P2P Payments
“The goal will be simple--if I know your phone number, Facebook identification, or email address--I should be able to send you money.”
Peer-to-peer payments will continue to be a strong need for consumers in 2012 as they move away from the use of checks and cash for day-to-day transactions. The need to more simply move money from one person to the next has been one of the core reasons behind PayPal’s phenomenal success. We’ll see big pressure on wire transfer fees, and the gradual abandonment of ACH, in search of something better as a result of the high need for utility in the P2P arena.

You can expect the likes of PayPal, card Issuers, and SWIFT to be looking increasingly at trying to by-pass the traditional clunky bank-to-bank payments mechanisms, in favor of much simpler end-user solutions.

In the end the goal will be simple--if I know your phone number, Facebook identification, or email address--I should be able to send you money. The cloud could emerge as a new platform to build these interbank P2P solutions upon, avoiding the need for an account number, routing number, bank address, and the like.

Expect PayPal’s increasing domination in this area to push more solutions like ClearXchange to the fore as banks realize that their customers just aren’t writing checks anymore and that PayPal is cheaper than a bank-to-bank wire transfer.
Looking forward
In short, expect a year of continued push to innovate as banks and competitors alike battle for the minds and devices of the consumer. The biggest theme to emerge perhaps by the end of 2012, will be the realization that cooperation will beat all-out competition.

The bank growing out of 2012 will be much more connected, much more viable beyond a physical place, and more open to new ways to reach and influence the potential customer. The realization that the bank will come to you, not you to the bank, will be ever stronger.

In 2012, we’ll really start to engage!

Read and hear Brett King
In our September 2010 magazine banking futurist Brett King and three community bankers “met” in the pages of ABA Banking Journal in the cover story, “Keep Your Bank Relevant.” To read the article and to listen to the associated podcast, “Can your bank become ‘channel agnostic’?,” click here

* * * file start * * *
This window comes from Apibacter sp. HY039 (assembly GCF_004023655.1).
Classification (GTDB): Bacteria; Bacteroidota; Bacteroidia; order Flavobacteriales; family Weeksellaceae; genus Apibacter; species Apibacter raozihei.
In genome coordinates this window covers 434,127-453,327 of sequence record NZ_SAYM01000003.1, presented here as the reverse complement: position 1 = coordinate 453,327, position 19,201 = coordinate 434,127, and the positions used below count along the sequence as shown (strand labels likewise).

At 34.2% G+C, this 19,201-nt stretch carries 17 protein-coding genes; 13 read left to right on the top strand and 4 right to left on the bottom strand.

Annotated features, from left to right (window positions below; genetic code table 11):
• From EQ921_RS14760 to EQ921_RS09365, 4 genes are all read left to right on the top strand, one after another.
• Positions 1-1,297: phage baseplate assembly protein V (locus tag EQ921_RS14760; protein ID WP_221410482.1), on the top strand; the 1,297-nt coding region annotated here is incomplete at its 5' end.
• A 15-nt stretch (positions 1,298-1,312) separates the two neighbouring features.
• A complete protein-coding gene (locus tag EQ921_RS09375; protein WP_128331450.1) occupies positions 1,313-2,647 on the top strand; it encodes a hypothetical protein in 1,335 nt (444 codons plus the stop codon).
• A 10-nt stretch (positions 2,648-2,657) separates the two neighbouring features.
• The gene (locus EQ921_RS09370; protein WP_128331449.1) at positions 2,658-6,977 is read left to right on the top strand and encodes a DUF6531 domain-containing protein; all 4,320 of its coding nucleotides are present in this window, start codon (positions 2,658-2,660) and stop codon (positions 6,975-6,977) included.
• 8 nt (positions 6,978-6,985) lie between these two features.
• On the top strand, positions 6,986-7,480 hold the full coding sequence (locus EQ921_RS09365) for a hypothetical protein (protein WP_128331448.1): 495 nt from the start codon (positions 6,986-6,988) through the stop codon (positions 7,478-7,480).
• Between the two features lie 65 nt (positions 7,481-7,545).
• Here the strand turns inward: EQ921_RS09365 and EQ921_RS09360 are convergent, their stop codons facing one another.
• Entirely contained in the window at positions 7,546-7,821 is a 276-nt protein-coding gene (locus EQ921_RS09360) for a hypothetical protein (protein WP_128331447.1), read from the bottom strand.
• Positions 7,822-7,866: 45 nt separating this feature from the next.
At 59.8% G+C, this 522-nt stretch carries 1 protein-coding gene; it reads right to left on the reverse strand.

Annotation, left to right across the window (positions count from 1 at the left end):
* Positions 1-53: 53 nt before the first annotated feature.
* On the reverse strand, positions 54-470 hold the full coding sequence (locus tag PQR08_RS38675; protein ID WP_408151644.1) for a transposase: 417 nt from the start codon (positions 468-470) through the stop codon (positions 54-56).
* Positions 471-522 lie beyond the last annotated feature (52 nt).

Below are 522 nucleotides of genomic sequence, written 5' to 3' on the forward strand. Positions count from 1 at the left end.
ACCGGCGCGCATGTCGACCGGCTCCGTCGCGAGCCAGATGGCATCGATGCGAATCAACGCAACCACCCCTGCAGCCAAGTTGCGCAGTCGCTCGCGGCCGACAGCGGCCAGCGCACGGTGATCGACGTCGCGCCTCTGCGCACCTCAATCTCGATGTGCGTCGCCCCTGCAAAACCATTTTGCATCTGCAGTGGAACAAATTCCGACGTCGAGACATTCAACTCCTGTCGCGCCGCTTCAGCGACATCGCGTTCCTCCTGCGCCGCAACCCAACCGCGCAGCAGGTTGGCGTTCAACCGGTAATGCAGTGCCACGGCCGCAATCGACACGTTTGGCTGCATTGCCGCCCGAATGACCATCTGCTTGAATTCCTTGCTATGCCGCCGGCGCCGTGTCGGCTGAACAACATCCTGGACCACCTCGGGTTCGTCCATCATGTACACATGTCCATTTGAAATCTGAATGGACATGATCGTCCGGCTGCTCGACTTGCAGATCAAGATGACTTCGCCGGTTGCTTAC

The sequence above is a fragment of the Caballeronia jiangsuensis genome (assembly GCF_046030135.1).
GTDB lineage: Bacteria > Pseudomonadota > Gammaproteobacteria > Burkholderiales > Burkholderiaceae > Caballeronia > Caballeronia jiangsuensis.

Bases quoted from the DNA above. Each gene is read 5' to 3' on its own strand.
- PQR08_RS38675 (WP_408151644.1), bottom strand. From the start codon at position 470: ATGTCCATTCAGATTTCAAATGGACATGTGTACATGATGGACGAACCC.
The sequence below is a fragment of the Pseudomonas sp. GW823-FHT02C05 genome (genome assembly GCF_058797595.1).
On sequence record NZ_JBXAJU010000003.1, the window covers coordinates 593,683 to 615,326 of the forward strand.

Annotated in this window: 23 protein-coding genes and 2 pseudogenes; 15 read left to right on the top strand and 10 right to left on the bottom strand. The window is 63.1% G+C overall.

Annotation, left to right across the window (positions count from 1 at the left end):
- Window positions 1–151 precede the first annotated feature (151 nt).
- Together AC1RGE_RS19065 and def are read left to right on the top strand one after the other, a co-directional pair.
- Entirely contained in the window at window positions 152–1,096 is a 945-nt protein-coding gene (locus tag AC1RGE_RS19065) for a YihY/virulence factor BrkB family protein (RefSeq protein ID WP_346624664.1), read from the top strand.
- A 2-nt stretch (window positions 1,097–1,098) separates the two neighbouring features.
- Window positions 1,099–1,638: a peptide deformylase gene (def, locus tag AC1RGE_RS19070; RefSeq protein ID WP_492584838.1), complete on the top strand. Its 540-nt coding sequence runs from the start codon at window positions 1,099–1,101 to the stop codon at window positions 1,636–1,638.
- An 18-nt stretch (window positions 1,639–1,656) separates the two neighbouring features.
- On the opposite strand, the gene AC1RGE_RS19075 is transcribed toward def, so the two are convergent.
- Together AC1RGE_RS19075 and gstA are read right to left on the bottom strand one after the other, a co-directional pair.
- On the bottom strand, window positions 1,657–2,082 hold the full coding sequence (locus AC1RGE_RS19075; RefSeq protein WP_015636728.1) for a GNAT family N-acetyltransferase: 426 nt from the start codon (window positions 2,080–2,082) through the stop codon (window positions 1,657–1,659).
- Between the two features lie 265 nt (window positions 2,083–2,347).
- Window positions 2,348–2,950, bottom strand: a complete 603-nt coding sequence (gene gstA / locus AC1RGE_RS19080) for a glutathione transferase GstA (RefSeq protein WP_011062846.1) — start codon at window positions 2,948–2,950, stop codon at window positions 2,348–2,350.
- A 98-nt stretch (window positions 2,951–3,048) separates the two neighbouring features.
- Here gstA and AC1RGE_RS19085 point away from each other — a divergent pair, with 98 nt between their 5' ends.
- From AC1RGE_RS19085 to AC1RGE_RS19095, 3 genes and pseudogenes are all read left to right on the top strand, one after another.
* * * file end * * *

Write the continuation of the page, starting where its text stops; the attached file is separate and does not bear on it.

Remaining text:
About the author
http://www.banking4tomorrow.com/images/brett.jpgBrett King, banking futurist and consultant, wrote BANK 2.0, and is in the midst of founding Movenbank, the first direct mobile bank in the U.S. and U.K.

A frequent speaker at global events for financial services and innovation--he spoke at ABA’s 2011 National Conference for Community Bankers--King is an expert on innovation, customer experience, and channel distribution strategy. He publishes regularly in his role as industry advisor on Huffington Post and his personal blog Banking4Tomorrow.com, among other internet forums.

King also a runs a niche strategic advisory firm, User Strategy, and advises some of the world’s largest financial and technology organizations.

[This article was posted on January 5, 2012, on the website of ABA Banking Journal, www.ababj.com, and is copyright 2012 by the American Bankers Association.]   
Comments (5)add comment

Jon Matonis said:

Brett, you neglected to mention bitcoin under #7 for p2p transactions. For the first time ever, banks will have to contend with a distinctly different and decentralized currency unit. More than just PayPal or VISA pushing national currencies around, bitcoin has the potential to obliterate processing fees. Banks only hope in this scenario is to recognize the foreign exchange opportunities for their bitcoin customers.
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January 06, 2012
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Taylor Schaeffer, Get Smart Content said: